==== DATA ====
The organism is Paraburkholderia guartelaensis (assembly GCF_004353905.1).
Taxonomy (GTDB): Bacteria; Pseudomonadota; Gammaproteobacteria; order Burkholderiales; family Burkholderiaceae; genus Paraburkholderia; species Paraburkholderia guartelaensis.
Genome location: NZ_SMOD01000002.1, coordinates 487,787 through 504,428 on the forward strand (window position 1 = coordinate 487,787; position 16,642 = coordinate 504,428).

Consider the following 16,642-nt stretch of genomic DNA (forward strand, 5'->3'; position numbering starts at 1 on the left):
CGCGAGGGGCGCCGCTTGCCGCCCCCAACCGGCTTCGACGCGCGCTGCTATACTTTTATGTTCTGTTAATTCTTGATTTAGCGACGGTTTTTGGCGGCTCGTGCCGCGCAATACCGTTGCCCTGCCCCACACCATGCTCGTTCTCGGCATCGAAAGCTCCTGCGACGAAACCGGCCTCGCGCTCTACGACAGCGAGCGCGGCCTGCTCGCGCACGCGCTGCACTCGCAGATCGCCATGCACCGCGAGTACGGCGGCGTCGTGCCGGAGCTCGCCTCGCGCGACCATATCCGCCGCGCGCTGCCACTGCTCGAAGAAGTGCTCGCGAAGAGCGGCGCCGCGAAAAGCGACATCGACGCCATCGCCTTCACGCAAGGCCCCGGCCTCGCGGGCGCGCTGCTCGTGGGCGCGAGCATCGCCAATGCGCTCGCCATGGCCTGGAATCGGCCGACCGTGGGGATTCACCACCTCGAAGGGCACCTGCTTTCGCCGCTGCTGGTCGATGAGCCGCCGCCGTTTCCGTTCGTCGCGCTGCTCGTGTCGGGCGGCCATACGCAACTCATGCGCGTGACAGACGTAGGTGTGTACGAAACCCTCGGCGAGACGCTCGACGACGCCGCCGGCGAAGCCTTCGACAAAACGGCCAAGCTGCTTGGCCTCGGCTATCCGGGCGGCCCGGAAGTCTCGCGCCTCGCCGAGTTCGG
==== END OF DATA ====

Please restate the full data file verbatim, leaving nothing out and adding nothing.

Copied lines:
The organism is Paraburkholderia guartelaensis (assembly GCF_004353905.1).
Taxonomy (GTDB): Bacteria; Pseudomonadota; Gammaproteobacteria; order Burkholderiales; family Burkholderiaceae; genus Paraburkholderia; species Paraburkholderia guartelaensis.
Genome location: NZ_SMOD01000002.1, coordinates 487,787 through 504,428 on the forward strand (window position 1 = coordinate 487,787; position 16,642 = coordinate 504,428).

Consider the following 16,642-nt stretch of genomic DNA (forward strand, 5'->3'; position numbering starts at 1 on the left):
CGCGAGGGGCGCCGCTTGCCGCCCCCAACCGGCTTCGACGCGCGCTGCTATACTTTTATGTTCTGTTAATTCTTGATTTAGCGACGGTTTTTGGCGGCTCGTGCCGCGCAATACCGTTGCCCTGCCCCACACCATGCTCGTTCTCGGCATCGAAAGCTCCTGCGACGAAACCGGCCTCGCGCTCTACGACAGCGAGCGCGGCCTGCTCGCGCACGCGCTGCACTCGCAGATCGCCATGCACCGCGAGTACGGCGGCGTCGTGCCGGAGCTCGCCTCGCGCGACCATATCCGCCGCGCGCTGCCACTGCTCGAAGAAGTGCTCGCGAAGAGCGGCGCCGCGAAAAGCGACATCGACGCCATCGCCTTCACGCAAGGCCCCGGCCTCGCGGGCGCGCTGCTCGTGGGCGCGAGCATCGCCAATGCGCTCGCCATGGCCTGGAATCGGCCGACCGTGGGGATTCACCACCTCGAAGGGCACCTGCTTTCGCCGCTGCTGGTCGATGAGCCGCCGCCGTTTCCGTTCGTCGCGCTGCTCGTGTCGGGCGGCCATACGCAACTCATGCGCGTGACAGACGTAGGTGTGTACGAAACCCTCGGCGAGACGCTCGACGACGCCGCCGGCGAAGCCTTCGACAAAACGGCCAAGCTGCTTGGCCTCGGCTATCCGGGCGGCCCGGAAGTCTCGCGCCTCGCCGAGTTCGG